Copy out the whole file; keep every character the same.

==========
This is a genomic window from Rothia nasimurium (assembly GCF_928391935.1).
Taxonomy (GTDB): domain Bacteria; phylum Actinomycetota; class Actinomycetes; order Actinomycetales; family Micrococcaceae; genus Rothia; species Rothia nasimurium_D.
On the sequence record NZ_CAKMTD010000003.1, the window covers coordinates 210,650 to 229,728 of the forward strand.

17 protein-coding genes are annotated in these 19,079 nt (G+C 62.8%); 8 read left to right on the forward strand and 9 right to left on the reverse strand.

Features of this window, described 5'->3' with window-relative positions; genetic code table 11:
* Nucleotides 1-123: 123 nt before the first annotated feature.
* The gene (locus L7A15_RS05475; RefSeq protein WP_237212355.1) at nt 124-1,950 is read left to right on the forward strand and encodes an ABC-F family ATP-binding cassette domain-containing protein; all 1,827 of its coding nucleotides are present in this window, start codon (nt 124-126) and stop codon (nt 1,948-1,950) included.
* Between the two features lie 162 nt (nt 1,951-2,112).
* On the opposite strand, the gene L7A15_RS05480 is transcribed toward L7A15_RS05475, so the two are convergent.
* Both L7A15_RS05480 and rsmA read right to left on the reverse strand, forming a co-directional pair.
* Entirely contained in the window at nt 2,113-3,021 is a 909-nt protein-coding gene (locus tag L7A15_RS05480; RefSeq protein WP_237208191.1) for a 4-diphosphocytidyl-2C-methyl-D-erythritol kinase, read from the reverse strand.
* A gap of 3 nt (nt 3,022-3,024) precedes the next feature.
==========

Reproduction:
This is a genomic window from Rothia nasimurium (assembly GCF_928391935.1).
Taxonomy (GTDB): domain Bacteria; phylum Actinomycetota; class Actinomycetes; order Actinomycetales; family Micrococcaceae; genus Rothia; species Rothia nasimurium_D.
On the sequence record NZ_CAKMTD010000003.1, the window covers coordinates 210,650 to 229,728 of the forward strand.

17 protein-coding genes are annotated in these 19,079 nt (G+C 62.8%); 8 read left to right on the forward strand and 9 right to left on the reverse strand.

Features of this window, described 5'->3' with window-relative positions; genetic code table 11:
* Nucleotides 1-123: 123 nt before the first annotated feature.
* The gene (locus L7A15_RS05475; RefSeq protein WP_237212355.1) at nt 124-1,950 is read left to right on the forward strand and encodes an ABC-F family ATP-binding cassette domain-containing protein; all 1,827 of its coding nucleotides are present in this window, start codon (nt 124-126) and stop codon (nt 1,948-1,950) included.
* Between the two features lie 162 nt (nt 1,951-2,112).
* On the opposite strand, the gene L7A15_RS05480 is transcribed toward L7A15_RS05475, so the two are convergent.
* Both L7A15_RS05480 and rsmA read right to left on the reverse strand, forming a co-directional pair.
* Entirely contained in the window at nt 2,113-3,021 is a 909-nt protein-coding gene (locus tag L7A15_RS05480; RefSeq protein WP_237208191.1) for a 4-diphosphocytidyl-2C-methyl-D-erythritol kinase, read from the reverse strand.
* A gap of 3 nt (nt 3,022-3,024) precedes the next feature.